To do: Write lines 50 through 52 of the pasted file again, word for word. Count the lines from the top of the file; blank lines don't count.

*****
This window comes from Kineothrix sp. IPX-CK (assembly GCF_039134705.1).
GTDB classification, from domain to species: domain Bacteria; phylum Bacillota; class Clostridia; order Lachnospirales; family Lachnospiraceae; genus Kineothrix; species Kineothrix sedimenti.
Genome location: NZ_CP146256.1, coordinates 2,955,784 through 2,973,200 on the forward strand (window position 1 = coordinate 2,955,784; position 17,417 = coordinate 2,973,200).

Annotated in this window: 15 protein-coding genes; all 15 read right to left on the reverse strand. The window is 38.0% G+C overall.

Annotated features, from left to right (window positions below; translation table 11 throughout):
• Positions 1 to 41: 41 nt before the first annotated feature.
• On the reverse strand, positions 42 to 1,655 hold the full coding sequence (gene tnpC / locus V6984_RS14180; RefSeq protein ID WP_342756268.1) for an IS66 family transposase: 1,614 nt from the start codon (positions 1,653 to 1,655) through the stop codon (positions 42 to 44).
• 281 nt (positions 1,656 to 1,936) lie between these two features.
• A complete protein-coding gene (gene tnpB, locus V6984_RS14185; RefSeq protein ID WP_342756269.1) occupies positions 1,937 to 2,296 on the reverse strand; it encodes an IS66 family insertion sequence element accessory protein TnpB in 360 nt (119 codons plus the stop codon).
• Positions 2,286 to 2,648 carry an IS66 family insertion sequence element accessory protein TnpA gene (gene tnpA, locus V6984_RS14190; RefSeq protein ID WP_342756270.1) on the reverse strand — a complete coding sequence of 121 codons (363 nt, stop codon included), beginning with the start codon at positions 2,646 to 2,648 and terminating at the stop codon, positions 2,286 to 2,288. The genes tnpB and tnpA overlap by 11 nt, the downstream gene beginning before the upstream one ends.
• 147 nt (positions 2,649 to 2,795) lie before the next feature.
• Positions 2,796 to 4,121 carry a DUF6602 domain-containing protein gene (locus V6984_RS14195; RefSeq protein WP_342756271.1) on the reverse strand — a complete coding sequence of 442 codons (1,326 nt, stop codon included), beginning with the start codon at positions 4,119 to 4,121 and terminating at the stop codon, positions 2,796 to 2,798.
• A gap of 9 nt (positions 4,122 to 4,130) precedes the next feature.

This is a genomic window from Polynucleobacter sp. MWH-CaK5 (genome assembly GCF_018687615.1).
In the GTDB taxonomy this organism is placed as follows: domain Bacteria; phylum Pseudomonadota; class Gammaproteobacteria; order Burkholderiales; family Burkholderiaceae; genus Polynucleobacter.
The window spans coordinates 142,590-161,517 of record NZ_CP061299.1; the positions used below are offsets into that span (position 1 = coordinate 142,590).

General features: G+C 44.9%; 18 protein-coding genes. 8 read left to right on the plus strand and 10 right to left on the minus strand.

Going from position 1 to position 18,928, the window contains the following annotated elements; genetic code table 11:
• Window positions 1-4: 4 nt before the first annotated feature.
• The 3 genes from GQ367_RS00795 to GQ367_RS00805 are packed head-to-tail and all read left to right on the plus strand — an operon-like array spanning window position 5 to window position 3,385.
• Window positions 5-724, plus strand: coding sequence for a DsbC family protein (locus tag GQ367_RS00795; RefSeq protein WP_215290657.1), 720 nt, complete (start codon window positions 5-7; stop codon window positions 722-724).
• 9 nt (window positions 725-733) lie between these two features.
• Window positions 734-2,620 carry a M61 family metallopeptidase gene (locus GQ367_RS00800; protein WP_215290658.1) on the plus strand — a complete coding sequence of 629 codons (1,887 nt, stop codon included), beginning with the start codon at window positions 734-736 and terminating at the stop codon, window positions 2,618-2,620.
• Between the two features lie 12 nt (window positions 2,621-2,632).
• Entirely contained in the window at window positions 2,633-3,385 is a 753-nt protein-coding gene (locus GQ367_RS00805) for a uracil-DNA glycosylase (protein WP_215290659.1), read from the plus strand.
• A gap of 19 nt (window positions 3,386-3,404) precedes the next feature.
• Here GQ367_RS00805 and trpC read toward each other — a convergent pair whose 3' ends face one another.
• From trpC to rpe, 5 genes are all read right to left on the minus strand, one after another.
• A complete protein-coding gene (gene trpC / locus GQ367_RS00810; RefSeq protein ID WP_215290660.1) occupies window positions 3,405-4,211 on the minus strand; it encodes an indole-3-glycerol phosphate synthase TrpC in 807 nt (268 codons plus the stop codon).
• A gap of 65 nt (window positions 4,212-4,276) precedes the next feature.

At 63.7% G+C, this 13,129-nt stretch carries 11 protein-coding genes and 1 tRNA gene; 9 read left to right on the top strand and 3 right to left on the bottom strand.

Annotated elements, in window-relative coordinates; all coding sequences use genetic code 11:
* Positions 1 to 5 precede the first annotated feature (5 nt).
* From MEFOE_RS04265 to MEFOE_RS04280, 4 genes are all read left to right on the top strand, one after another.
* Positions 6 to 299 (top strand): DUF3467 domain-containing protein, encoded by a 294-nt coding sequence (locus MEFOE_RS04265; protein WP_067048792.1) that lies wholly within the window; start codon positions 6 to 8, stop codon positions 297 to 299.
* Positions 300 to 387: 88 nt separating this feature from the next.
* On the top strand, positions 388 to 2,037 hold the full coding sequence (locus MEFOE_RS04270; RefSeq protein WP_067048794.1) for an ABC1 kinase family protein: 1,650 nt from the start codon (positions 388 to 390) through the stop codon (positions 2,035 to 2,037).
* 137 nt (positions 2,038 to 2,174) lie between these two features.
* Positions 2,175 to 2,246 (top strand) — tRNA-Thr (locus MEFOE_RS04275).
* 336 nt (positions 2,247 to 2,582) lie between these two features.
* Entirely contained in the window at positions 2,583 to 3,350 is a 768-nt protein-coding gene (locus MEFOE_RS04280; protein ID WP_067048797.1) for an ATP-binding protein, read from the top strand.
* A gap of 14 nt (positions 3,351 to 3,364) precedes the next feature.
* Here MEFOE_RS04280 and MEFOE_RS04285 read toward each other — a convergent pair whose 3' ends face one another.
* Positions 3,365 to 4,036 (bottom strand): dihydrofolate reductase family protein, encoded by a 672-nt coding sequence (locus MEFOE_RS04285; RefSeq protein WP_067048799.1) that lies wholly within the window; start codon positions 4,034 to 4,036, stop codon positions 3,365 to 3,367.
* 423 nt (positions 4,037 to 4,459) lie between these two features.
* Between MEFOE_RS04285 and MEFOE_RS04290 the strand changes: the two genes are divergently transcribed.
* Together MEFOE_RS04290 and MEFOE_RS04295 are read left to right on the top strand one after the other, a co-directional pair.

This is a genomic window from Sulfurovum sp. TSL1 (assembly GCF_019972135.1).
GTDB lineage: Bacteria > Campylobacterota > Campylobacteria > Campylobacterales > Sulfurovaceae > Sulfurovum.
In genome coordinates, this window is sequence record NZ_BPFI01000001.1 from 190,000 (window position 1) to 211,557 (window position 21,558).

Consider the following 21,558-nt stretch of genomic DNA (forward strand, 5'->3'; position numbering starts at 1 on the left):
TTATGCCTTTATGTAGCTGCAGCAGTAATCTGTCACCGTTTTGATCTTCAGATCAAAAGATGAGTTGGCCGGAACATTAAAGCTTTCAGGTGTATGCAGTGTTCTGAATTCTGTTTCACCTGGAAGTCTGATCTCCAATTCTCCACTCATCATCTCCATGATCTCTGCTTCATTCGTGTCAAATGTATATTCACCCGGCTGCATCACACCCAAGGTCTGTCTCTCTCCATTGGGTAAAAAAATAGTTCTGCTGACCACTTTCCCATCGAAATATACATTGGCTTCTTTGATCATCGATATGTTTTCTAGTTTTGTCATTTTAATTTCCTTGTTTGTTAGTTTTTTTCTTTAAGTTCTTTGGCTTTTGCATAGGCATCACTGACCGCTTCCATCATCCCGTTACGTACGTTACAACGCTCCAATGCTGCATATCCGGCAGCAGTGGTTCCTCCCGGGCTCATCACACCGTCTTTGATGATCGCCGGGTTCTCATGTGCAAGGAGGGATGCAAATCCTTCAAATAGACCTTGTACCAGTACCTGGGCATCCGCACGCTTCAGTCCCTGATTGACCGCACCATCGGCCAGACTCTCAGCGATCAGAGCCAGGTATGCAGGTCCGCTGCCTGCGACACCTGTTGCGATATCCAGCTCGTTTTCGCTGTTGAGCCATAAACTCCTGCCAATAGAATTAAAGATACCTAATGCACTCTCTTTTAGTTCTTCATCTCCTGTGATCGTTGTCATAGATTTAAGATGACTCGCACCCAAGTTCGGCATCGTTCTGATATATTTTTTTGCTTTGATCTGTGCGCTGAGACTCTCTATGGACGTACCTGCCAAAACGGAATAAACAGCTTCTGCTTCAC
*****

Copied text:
In genome coordinates, this window is sequence record NZ_BPFI01000001.1 from 190,000 (window position 1) to 211,557 (window position 21,558).

Consider the following 21,558-nt stretch of genomic DNA (forward strand, 5'->3'; position numbering starts at 1 on the left):
TTATGCCTTTATGTAGCTGCAGCAGTAATCTGTCACCGTTTTGATCTTCAGATCAAAAGATGAGTTGGCCGGAACATTAAAGCTTTCAGGTGTATGCAGTGTTCTGAATTCTGTTTCACCTGGAAGTCTGATCTCCAATTCTCCACTCATCATCTCCATGATCTCTGCTTCATTCGTGTCAAATGTATATTCACCCGGCTGCATCACACCCAAGGTCTGTCTCTCTCCATTGGGTAAAAAAATAGTTCTGCTGACCACTTTCCCATCGAAATATACATTGGCTTCTTTGATCATCGATATGTTTTCTAGTTTTGTCATTTTAATTTCCTTGTTTGTTAGTTTTTTTCTTTAAGTTCTTTGGCTTTTGCATAGGCATCACTGACCGCTTCCATCATCCCGTTACGTACGTTACAACGCTCCAATGCTGCATATCCGGCAGCAGTGGTTCCTCCCGGGCTCATCACACCGTCTTTGATGATCGCCGGGTTCTCATGTGCAAGGAGGGATGCAAATCCTTCAAATAGACCTTGTACCAGTACCTGGGCATCCGCACGCTTCAGTCCCTGATTGACCGCACCATCGGCCAGACTCTCAGCGATCAGAGCCAGGTATGCAGGTCCGCTGCCTGCGACACCTGTTGCGATATCCAGCTCGTTTTCGCTGTTGAGCCATAAACTCCTGCCAATAGAATTAAAGATACCTAATGCACTCTCTTTTAGTTCTTCATCTCCTGTGATCGTTGTCATAGATTTAAGATGACTCGCACCCAAGTTCGGCATCGTTCTGATATATTTTTTTGCTTTGATCTGTGCGCTGAGACTCTCTATGGACGTACCTGCCAAAACGGAATAAACAGCTTCTGCTTCAC